You may remember these two young ladies: And you may remember also the block I had when it came to writing the next post in my Incredible Irish Women series, and how I was given to believe that… Read More
The old festivals seem to me to fit perfectly into the cycle of seasons and the passing of the year. And also with the ebb and flow of my blood, or the beating of my heart, or my body clock, whatever you want to call that natural instinctual internal part of oneself. You may try and suppress it, but it’s always still there. If you feel the same, here are some places in Ireland that are associated with Samhain which you might like to visit: Tlachtga, the Mound of Hostages at Tara; Magh Slecht, and Oweynagat.
I love bogs. Not only do they provide us with sweet-smelling turf for burning over the winter, which keeps us so warm and cosy and drowsy, but they hide extraordinary secrets which they allow us to find, now… Read More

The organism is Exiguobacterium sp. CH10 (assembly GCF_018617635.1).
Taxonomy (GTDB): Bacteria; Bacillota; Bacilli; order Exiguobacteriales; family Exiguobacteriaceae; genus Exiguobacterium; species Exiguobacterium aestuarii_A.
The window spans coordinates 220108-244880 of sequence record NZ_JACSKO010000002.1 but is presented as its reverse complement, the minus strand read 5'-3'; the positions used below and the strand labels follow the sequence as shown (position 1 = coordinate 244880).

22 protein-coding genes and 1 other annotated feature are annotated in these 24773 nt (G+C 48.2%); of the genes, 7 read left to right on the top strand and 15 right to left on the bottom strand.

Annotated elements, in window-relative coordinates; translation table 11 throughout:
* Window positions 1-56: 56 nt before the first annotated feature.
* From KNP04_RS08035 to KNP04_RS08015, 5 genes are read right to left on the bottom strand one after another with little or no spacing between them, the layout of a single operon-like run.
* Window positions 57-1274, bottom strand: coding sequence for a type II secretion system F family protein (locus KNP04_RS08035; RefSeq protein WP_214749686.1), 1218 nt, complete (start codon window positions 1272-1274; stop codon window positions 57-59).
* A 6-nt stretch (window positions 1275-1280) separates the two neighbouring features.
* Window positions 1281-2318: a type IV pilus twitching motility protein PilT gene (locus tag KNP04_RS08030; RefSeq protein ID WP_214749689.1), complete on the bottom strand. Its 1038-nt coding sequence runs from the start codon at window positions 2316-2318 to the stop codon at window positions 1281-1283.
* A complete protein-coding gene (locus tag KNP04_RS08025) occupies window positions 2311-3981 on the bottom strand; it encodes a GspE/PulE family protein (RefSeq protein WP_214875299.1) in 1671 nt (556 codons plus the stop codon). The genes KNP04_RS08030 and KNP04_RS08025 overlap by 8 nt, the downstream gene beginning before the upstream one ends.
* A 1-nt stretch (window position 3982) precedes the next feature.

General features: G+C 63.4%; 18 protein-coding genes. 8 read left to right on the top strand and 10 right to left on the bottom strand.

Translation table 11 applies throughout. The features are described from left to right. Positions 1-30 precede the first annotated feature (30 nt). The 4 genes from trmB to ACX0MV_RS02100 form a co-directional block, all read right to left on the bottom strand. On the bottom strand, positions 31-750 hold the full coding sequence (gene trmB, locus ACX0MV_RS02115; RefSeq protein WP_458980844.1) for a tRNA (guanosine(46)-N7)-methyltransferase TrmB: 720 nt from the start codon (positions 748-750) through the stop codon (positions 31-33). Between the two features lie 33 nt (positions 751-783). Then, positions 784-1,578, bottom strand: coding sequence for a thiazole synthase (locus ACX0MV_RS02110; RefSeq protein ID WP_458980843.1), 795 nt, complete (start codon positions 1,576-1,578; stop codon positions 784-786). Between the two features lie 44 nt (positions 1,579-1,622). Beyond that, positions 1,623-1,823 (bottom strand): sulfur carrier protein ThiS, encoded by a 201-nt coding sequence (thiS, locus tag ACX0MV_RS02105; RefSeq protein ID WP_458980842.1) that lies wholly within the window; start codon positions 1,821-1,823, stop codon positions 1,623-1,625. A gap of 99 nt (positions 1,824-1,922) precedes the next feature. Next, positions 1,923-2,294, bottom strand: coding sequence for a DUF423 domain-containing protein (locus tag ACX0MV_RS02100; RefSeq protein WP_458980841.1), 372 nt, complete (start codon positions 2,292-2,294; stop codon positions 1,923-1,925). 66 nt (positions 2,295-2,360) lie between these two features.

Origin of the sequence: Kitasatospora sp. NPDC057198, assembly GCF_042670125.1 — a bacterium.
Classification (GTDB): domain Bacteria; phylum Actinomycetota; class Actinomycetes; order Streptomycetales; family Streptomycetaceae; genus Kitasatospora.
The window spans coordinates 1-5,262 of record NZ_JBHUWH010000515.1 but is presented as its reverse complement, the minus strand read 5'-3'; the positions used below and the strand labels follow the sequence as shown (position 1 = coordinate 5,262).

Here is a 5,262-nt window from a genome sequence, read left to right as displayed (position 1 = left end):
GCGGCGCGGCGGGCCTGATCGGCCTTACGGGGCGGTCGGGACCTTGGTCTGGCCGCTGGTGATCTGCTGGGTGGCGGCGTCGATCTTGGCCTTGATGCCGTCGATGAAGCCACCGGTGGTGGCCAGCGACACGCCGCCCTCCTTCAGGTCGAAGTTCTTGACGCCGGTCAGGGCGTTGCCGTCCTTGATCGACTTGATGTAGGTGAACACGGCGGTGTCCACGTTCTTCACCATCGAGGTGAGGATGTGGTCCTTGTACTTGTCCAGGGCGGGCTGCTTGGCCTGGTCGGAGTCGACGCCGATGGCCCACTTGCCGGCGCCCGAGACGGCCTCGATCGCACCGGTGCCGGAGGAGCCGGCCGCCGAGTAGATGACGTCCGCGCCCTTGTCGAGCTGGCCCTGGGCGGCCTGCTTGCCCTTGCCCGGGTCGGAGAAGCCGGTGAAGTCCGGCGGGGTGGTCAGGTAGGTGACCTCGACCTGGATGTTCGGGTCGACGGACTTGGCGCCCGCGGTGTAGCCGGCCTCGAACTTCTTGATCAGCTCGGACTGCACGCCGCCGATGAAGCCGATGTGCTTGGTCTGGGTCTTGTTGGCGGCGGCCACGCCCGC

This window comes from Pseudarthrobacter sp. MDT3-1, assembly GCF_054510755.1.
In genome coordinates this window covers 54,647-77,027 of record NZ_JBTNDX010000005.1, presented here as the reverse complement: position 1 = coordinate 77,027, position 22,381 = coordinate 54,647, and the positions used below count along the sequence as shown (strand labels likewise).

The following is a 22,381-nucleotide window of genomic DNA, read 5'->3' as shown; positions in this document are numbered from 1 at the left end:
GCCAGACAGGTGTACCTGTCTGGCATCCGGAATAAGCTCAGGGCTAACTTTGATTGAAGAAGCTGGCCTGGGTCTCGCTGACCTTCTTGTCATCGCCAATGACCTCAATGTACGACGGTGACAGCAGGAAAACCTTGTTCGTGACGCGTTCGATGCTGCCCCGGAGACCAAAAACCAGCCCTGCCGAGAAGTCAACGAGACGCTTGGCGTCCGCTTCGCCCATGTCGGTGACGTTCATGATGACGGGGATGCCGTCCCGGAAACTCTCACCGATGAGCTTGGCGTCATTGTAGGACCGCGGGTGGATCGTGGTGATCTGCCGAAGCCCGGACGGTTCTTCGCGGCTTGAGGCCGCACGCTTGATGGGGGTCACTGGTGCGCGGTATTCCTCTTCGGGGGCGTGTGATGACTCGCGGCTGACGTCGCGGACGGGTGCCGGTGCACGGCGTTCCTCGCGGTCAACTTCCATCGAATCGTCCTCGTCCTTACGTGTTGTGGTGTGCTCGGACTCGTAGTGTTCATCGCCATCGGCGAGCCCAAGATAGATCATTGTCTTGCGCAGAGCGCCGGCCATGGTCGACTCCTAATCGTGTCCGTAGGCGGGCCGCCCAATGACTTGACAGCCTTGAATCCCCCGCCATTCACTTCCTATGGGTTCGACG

Curadmír comes from the old Irish word curad which means ‘of a hero/ champion/ warrior’, and also from the word mir which means ‘morsel/ ration/ portion’.
In Irish mythology, the champion’s portion was all about honour amongst warriors. We already know that in ancient Ireland people lived by a defined code of honour and this was certainly true of the warrior class.
Irish mythology is riddled with powerful women, yet they are quite an enigma. On the one hand, we have feisty Queens like Medb,and fearsome Goddesses like the Morrigan. On the other, we have the helpless heroines such as Etain, Deirdre, and Grainne, who seemingly did little but lure men with their beauty into tragedy and catastrophe. But ancient Ireland also had its fair share of warrior women, and some of them were quite kickass!
This act of looking into the future and chanting or reciting prophecy in the form of poetry is called Imbas Forosnai (imbas meaning ‘inspiration’, in particular the sacred poetic inspiration of the ancient Filidh, and forosnai meaning ‘illuminating’ or ‘that which illuminates’).